Canada, really? The true north strong and free is a hurdle? Well, Sgt. Kanada on the forums suggested we do an episode where we explain Canada to non-Canadians. Well, we recorded this episode instead where we explain nothing.
But Canada really can be a hurdle sometimes. Or at least the Canada made up of polite Mounties playing hockey with sticks made of old Tim Horton’s cups glued together with maple syrup and pucks made of beaver pelts sure is.
It’s a hurdle because it’s all lies.
By and large, Canadians are not particularly friendly or respectful or polite. We’re not all that progressive in our thinking and our environmental record isn’t too shiny either. As for our cuddly Mounties, just ask the protesters who attended the G20 protests last summer what they think (hint: they traded in their red coats for black riot gear). Any time we manage to be respectful towards other human beings or uphold our humanitarian/socialist ideals, it’s done out of a knee-jerk reaction to not being American.
For instance we’re not a melting pot of cultures, we’re a cultural mosaic. The idea being that we value diversity over assimilation. I’m not convinced this approach actually works on a pragmatic level and might be the root of the lack of social cohesion in our cities or a true national identity. But it is a big part of what makes Canada a Canadian country. Specifically that, when talking about socio-political issues, we take the moral high-ground over our neighbours to the south who prefer a homogenous and, theoretically, more easily controlled society.
And that’s the crux of it. We’re a country defined by not being another country. That’s our whole national identity. Yet somehow we delude ourselves that this is a legitimate source of self-worth. We’re those nerdy kids relegated to the corner of the high school cafeteria who take pride in at least not being jocks.
And it’s a shitty corner of the cafeteria, let me tell you. The reason the jocks don’t sit up here is because the windows leak, there’s a freezing draft eight months of the year, and in the summer the heater gets cranked up to 11 so everything becomes a sweltering sauna.
Oh, by the way, I’m only talking about Central Canada. You see, there’s actually four Canadas and only one that really matters.
There’s the Maritime provinces on the East Coast, there’s Western Canada and then there’s Central Canada which is the provinces of Ontario and Quebec. And that’s the only true Canada. This is where most Canadians live. Or, at least, the only Canadians the Federal government considers the needs of when making policy.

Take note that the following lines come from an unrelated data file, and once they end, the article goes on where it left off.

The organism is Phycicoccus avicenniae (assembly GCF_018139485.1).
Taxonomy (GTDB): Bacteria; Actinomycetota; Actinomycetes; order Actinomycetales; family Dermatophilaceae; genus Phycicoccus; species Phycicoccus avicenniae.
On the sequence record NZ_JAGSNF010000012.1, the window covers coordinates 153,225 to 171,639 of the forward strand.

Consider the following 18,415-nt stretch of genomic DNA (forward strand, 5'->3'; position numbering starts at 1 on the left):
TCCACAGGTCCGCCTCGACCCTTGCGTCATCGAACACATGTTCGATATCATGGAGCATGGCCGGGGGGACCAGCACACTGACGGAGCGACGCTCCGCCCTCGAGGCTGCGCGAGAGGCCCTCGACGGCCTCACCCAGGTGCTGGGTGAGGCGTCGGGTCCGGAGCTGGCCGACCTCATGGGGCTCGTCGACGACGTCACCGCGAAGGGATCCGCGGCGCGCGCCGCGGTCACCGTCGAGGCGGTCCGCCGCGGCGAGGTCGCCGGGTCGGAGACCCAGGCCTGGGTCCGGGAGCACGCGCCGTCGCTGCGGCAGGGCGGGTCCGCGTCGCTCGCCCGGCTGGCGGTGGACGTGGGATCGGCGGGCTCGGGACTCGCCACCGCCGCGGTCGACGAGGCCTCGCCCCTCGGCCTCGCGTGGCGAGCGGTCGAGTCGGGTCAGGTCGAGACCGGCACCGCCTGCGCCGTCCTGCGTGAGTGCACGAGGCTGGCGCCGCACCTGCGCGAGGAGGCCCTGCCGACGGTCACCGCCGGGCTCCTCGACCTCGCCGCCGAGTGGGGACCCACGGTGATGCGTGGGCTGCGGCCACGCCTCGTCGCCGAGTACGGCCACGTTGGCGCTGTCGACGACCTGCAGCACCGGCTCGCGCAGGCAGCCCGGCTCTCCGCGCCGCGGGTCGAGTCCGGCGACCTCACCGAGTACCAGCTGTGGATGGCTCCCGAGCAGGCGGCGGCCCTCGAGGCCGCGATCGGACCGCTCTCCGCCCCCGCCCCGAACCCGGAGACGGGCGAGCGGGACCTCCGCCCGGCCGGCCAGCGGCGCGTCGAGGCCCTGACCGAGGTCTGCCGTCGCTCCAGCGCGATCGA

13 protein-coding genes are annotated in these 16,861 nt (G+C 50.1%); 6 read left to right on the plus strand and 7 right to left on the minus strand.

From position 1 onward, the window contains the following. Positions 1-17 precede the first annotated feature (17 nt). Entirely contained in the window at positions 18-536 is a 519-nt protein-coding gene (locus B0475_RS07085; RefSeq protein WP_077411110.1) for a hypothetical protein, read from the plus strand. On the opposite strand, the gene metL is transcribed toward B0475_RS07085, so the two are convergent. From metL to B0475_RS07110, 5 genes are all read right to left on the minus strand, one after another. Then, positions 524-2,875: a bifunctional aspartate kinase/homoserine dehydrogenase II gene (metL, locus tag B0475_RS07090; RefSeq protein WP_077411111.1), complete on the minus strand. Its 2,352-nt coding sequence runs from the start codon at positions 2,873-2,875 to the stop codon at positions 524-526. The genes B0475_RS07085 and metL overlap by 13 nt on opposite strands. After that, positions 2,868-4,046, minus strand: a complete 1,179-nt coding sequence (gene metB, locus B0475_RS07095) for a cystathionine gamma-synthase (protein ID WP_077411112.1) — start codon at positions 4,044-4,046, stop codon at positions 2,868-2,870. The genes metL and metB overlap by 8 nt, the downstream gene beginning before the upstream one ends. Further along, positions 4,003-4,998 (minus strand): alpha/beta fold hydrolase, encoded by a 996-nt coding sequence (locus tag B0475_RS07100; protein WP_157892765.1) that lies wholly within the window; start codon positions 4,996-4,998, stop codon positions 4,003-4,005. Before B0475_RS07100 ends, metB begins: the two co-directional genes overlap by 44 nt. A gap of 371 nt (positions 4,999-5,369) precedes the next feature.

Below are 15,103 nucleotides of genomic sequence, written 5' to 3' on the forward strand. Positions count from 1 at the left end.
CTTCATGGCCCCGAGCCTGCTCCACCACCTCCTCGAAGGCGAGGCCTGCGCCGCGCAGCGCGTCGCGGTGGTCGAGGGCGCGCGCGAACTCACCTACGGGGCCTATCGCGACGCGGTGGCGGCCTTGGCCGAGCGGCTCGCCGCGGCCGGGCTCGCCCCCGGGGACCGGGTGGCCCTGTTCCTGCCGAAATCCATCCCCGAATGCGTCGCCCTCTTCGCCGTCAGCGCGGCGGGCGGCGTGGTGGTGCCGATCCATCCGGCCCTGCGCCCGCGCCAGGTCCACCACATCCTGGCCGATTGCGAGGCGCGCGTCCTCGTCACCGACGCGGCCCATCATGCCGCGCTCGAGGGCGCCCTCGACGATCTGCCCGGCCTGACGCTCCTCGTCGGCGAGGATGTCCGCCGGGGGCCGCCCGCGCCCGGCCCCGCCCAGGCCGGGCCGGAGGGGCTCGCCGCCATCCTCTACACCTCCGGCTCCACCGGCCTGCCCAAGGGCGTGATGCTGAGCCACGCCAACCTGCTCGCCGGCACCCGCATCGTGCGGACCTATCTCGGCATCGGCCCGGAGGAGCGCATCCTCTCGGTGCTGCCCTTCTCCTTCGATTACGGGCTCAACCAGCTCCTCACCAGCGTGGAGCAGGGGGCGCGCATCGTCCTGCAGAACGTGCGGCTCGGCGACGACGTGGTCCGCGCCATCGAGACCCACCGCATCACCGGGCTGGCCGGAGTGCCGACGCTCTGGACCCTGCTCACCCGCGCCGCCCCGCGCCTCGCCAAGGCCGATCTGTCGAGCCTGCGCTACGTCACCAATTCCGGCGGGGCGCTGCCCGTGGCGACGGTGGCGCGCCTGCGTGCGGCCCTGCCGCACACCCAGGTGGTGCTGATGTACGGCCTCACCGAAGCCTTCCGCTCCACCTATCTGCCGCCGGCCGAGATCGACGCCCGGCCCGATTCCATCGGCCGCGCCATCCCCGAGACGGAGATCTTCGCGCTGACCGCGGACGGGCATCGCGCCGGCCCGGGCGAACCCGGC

Notice I didn’t mention the fourth Canada? Most Canadians wouldn’t either. That’s Northern Canada which only exists to be forgotten and sometimes get screwed over by the rest of us.
The weirdest thing about Central Canada is half of it wants to leave. Quebec has had a separatist movement since the 1800’s. This has something to do with speaking French. Most of Canada wants them to stay. Though if pressed for a reason why, they’d probably just tell you something about as eloquent and considered as “Because” or “Well, they’re part of Canada. They can’t leave.”
Mostly, no one wants the poutine pipeline to dry up. That’s not a euphemism for anal porn, we just like having a douchie name for cheese and gravy on fries.
Really, Canada is too big and under-populated to work as a nation. Only a country with this small a gene-pool would offer up Chad Kroeger as one of our best and brightest. I’m a patriot and all, but I can certainly sympathize with another province wanting to distance itself from Alberta.
Typical line up of Canadian idiots hankering for puddle water with two creams and two sugars.
Growing up in British Columbia—which has about as much to do with Canada as Britain or Columbia—I was a big proponent of the Cascadian Independence Movement. Like any Utopian dream, to believe it would actually work is pretty naive. But, hey, I was young and still believed people weren’t all bastards and could set aside self-interest long enough to work together to make a better world. Foolish, I know.
Cascadia could really only be viable economically if California, the Yukon and Alaska were, however unlikely, also a part of it. But the general idea of breaking the continent up into smaller, European-style parcels makes a lot of sense. Decisions made in Ottawa, no matter how well-intentioned, generally only end up giving the shaft to people in Victoria or Halifax.
By this point in the article I suspect you’re probably wondering how I can seriously claim to be a patriot. I have just suggested the country fracture into a series of smaller states, in some cases uniting with The Great Satan. Well, that’s just how patriotism roles up here.